Lucky Charmers vs. Cheerioians

McSweeny’s has a hilarious parody of David Brooks’ column “style”:

A close look by a disarming columnist/commentator/author at the issues facing the candidates this year shows that one of these groups may decide the upcoming election. That group is the Cheerioians, because the Lucky Charmers are six years old, and therefore cannot vote. More importantly, they can’t read my columns, which unerringly describe the shape and fabric of the America that exists inside my own head.

Seriously though, David Brooks makes me want to chop off my arm. I know it’s appealing to generalize about people, but he seems to actively promote the idea that voting for someone based on superficial features is somehow the American thing to do, and that therefore it’s ok, and indeed the appropriate thing to do.

a question of efficiency

There is a semi-circular drive on the west side of the campus, and I usually bike or walk up it on my way in to school every day. Most pedestrians walk on the sidewalk on the outer edge. Let r denote the radius to the sidewalk on the inner edge of the drive, and r’ the width of the road. Then a pedestrian on the outer edge walks a distance of (π/2) r + r’ to reach the east side of the top of the drive, whereas a pedestrian on the inner edge walks a distance of (π/2) (r + r’). Clearly the inner path is shorter, yet fewer people take it.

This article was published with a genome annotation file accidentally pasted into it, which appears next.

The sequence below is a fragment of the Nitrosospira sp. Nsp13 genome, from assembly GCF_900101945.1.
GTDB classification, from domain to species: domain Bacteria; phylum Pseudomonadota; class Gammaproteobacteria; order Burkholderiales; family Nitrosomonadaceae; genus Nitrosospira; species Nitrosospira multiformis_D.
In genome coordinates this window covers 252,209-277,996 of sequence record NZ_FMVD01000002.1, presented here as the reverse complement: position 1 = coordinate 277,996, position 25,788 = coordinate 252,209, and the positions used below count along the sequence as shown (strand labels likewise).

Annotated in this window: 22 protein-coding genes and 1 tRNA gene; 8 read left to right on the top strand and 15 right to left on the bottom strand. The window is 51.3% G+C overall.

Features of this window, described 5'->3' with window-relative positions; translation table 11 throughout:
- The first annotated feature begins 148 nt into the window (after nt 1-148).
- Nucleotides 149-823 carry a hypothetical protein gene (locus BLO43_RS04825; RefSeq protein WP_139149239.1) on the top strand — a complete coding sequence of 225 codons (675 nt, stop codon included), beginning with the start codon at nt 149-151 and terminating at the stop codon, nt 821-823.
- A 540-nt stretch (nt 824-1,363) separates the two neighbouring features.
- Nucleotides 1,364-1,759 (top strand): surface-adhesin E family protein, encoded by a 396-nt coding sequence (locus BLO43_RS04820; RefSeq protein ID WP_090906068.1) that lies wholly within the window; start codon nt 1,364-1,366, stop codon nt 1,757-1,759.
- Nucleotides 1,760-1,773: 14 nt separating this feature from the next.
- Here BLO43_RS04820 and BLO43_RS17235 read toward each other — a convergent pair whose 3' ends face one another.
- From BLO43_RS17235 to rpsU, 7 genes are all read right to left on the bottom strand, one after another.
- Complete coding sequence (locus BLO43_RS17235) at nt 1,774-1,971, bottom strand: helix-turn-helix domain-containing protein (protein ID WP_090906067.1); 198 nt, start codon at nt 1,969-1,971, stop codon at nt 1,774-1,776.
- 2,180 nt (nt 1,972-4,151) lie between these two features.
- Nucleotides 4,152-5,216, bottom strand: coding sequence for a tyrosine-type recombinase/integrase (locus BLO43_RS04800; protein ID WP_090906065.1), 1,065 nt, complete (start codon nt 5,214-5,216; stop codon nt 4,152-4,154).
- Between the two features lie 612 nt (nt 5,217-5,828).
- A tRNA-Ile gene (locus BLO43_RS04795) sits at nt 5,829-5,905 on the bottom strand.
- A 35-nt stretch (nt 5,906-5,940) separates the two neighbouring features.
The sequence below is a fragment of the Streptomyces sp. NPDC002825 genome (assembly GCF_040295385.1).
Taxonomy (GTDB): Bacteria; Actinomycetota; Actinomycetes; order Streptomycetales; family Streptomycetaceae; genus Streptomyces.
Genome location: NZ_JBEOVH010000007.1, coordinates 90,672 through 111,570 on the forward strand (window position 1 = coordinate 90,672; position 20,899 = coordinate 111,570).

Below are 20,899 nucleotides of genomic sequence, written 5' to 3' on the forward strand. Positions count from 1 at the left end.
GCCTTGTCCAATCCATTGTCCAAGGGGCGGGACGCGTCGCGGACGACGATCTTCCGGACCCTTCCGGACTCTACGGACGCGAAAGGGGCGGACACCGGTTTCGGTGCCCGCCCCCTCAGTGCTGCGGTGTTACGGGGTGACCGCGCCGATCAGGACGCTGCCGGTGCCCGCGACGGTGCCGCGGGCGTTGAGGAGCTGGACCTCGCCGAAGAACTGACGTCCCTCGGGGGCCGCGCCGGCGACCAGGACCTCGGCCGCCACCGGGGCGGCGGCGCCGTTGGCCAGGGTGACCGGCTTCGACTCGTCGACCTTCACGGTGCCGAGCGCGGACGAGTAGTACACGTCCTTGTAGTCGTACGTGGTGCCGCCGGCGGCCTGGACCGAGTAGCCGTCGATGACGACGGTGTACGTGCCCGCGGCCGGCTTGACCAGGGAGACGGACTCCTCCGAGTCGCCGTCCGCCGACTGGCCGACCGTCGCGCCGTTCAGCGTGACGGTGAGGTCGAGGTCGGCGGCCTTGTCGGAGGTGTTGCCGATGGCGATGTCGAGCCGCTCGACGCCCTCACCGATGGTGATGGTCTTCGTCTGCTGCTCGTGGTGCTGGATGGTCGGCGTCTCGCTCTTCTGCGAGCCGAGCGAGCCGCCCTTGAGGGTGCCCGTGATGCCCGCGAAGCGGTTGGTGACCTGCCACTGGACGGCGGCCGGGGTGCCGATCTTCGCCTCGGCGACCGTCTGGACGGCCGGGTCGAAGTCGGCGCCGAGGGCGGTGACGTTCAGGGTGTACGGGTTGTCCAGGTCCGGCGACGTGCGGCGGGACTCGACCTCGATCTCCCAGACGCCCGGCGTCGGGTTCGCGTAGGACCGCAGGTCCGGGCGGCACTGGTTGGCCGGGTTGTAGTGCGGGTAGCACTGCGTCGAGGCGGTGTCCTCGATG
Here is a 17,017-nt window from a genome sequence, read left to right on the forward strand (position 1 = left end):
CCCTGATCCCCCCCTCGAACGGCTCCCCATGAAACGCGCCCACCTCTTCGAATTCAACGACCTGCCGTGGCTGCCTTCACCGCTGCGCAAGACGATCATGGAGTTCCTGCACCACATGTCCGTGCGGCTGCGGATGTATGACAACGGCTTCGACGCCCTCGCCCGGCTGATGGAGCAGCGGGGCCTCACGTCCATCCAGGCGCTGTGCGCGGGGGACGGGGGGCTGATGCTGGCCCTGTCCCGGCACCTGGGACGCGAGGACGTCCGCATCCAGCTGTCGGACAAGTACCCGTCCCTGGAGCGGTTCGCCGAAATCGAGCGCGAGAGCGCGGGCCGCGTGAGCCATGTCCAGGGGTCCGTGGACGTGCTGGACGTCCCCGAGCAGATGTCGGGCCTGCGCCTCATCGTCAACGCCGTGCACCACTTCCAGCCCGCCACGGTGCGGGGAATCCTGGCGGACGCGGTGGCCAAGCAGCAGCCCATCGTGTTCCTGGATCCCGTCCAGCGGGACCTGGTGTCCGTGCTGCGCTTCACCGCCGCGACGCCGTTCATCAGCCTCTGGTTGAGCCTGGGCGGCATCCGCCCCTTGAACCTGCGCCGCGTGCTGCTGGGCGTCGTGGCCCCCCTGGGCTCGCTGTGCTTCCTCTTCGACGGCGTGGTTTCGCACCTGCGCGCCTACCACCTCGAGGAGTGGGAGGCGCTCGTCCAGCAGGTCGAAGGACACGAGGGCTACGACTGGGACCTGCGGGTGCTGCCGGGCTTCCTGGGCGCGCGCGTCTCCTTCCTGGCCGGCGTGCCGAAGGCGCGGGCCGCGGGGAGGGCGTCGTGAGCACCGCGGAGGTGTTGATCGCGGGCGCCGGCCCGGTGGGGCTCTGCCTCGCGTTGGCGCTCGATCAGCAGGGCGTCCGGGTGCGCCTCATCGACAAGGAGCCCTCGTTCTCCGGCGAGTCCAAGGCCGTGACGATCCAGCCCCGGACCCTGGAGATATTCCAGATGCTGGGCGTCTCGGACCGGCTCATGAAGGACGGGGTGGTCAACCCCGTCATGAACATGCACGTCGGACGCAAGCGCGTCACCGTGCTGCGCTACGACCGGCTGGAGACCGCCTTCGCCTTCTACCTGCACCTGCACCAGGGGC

As an extra credit problem, why does it make sense for me to take the outer path anyway?

tooth and nail

I have been cast in the Department of Theater, Dance and Perfomance Studies’ production of Tooth and Nail in the part of Angelo. Originally written by the Junction Avenue Theater Company, the play incorporates life-size puppets and a fragmented narrative to show the complexities of the end days of apartheid and the re-forming of political consciousness in the New South Africa. Angelo is the manservant to a white woman, and the theatrical convention employed in the play is that they only communicate with each other via operatic singing. I’m very excited! Hopefully it will spur me into accomplishing lots of things in my other endeavors as well.

classical cd guide

Check out Dave Freeman’s (known to me as “morose Dave”) Classical CD Guide. It’s a good way to get oneself educated about classical music in general. Since I’ve lost myself in the corners of choral music and avant-garde electronic noodlings, a primer on basic orchestral and chamber repertoire is a good thing to have around…